6 Comments

  1. foggodyssey

    I read about this to and am so sad for this happening. I hope people read this and know what happened and not forget those wonderful people who gave up their lives to help others. Maybe this will finally help the locals to backlash against the Taliban and rid them. Good article and I'm glad you wrote it!

    Reply
  2. Karine Ardault

    It is a very sad, unfair and upsetting situation. I live in a country that is not at war but that is poor, Tanzania. I have seen population very happy and suporting some organizations providing them assistance though it is reality that at any time people working for these oragnizations or myself can be targeted some day for no reason other than the way I look, that I might not be of the right religion or just because I represent some source of income. It is not always easy to help others, to make some good. Though some people like Dr. Little exist. There are many of them who help others with or without the fear of loosing their life. I will never understand what pushes some human beings to kill other people for no reason. Making some good in this world sometimes disturb people with dark motives. It is a pity. That will not stop me and some others to do some good though by respect for people like Tom Little.

    Reply
  3. mariomattei

    Thanks for writing this, Matt. It's a sad thing that's happened. I'm reminded again of the value in perceiving our trials and tragedies through visual story. It's how we learn, heal, and find meaning, which also helps us forgive those who've wronged us.

    This is an extreme case. But the shooters had such a fear and hate for the “foreigner,” “outsider,” the “other” that despite the great work done for humanity, they felt justice was executed in executing them. The danger lies at the worldview level.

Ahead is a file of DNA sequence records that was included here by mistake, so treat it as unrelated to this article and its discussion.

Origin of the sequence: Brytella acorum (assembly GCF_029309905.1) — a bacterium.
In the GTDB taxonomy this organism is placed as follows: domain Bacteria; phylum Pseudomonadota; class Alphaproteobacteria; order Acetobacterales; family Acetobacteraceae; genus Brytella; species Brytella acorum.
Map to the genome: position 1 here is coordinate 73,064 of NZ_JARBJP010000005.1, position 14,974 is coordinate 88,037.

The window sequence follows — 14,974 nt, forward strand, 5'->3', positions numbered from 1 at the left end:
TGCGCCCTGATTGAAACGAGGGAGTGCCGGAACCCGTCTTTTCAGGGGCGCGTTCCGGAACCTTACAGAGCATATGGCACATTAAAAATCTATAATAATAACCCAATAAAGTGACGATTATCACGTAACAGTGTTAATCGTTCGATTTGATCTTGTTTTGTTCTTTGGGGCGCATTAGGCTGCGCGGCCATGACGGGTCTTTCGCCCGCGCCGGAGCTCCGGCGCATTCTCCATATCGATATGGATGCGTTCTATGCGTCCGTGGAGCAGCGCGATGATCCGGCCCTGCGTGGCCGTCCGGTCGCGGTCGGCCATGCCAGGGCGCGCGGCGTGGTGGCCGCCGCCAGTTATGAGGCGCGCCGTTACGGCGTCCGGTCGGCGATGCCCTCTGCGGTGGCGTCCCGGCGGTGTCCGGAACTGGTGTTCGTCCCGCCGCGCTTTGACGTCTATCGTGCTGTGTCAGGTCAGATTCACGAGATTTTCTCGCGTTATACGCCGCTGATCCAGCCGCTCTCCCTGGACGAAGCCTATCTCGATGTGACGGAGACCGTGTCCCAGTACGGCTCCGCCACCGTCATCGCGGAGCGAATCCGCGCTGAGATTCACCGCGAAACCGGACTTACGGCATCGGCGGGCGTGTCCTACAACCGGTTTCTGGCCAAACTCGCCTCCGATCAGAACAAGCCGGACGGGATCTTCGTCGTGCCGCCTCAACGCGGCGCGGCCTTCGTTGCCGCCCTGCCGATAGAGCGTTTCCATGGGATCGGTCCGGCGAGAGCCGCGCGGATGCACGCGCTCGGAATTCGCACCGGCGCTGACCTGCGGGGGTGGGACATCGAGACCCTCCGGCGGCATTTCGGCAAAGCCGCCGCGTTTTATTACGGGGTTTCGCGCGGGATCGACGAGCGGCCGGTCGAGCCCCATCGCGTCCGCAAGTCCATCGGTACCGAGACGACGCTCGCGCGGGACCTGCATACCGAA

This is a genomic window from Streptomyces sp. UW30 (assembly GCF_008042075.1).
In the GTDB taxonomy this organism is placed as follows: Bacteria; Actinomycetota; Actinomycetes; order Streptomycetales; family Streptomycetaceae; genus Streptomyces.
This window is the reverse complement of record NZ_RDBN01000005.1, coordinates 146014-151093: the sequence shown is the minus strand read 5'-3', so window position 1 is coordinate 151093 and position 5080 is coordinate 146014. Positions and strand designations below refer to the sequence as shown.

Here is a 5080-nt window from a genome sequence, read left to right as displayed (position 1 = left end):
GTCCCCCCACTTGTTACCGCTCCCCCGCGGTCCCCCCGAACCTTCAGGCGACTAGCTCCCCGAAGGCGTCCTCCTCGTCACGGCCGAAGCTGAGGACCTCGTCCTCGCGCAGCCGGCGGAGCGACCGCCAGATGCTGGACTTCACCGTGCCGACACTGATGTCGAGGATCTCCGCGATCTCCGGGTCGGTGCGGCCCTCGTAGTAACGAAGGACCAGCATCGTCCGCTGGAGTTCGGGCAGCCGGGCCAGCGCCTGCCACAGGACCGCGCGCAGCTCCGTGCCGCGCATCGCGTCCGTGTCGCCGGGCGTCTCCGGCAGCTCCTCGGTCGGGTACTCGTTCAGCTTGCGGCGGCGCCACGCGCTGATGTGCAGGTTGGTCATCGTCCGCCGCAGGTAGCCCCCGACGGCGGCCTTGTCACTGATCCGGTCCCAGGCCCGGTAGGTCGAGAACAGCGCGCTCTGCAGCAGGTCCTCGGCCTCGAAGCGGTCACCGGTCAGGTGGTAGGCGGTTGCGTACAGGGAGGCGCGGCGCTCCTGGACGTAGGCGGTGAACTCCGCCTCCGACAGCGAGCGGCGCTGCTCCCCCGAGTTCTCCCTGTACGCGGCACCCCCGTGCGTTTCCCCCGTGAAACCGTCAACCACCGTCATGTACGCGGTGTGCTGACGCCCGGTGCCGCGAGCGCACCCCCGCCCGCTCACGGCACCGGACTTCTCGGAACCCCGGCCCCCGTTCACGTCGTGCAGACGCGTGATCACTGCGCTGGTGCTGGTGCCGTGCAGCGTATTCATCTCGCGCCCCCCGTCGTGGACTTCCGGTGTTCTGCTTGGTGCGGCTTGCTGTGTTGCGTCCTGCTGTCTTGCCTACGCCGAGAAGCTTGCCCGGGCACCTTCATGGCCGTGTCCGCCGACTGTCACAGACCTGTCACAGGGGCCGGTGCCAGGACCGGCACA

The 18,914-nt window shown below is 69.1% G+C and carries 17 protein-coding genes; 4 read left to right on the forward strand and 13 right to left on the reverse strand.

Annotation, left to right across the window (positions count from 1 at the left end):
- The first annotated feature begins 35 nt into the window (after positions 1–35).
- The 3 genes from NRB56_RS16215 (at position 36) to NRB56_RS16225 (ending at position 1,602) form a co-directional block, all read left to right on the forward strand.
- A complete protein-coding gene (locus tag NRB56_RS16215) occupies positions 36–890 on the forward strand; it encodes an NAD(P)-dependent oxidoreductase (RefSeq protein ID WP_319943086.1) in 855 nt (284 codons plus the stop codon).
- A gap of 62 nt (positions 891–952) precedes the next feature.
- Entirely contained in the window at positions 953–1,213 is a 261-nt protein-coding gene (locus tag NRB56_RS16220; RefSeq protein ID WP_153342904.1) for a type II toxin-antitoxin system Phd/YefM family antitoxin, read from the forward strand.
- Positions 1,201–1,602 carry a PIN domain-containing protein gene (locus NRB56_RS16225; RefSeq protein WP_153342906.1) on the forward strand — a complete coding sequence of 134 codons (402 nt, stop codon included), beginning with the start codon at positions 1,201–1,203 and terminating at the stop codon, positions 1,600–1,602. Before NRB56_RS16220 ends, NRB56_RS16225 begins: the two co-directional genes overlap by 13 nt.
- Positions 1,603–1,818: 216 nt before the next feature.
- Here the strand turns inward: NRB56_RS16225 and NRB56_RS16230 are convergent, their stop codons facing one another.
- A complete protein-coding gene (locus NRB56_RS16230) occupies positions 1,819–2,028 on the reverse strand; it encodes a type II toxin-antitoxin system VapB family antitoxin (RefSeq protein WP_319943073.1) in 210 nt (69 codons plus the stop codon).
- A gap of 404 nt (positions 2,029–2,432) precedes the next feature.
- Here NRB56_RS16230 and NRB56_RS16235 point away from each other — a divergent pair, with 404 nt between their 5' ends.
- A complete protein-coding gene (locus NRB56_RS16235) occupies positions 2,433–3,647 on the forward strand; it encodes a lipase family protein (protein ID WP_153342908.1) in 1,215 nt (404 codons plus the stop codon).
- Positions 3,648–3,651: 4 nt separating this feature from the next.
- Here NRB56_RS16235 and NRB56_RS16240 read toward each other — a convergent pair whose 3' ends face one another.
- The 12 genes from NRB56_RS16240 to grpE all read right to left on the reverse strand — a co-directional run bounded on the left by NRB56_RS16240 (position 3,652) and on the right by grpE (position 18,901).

This is an extreme case, but it does all begin with attitudes and beliefs about the “other”–those different from us. IGVP is certainly aimed at counter-acting these harmful attitudes by displaying the dignity and beauty of people and our common humanity.

    I'm not too confident that a strong visual peacemaking documentary would calm the Taliban… However, for the millions of more sublte attitudes of fear and misunderstanding for the “other”, visual peacemaking has potential to instill cultural-socio-religious appreciation at the worldview level. This can prevent or ease prejudice, fear, racism, and a slew of other things that deteriorate social harmony.

    This tragic event calls for us to be reminded that most Muslims in the world abhor the Taliban. It is a time for anyone on the borderline of crossing into extremism to be reminded of their common humanity with Christians. I think many Visual Peacemakers will aim to make a difference in these categories in the coming years. I know this one will.

    Reply
  4. sbreslin

    Senseless murders in the name of religion aren't going to help anybody. Ever.

    Reply
  5. Tonya

    Thanks so much for the post, and for using your voice to get the word out. I believe these people had peace even in their death, since their lives had been so selflessly lived for others. May we all work hard to make this world the kind of place they were striving for, no matter what the cost. IGVP looks like another worthy effort to make that happen.

    Reply
  6. Custom Writing Essays

    this is very informative post
    i like this post
    thanks for sharing info.
    Very thank for sharing all the information you offer here.

    Reply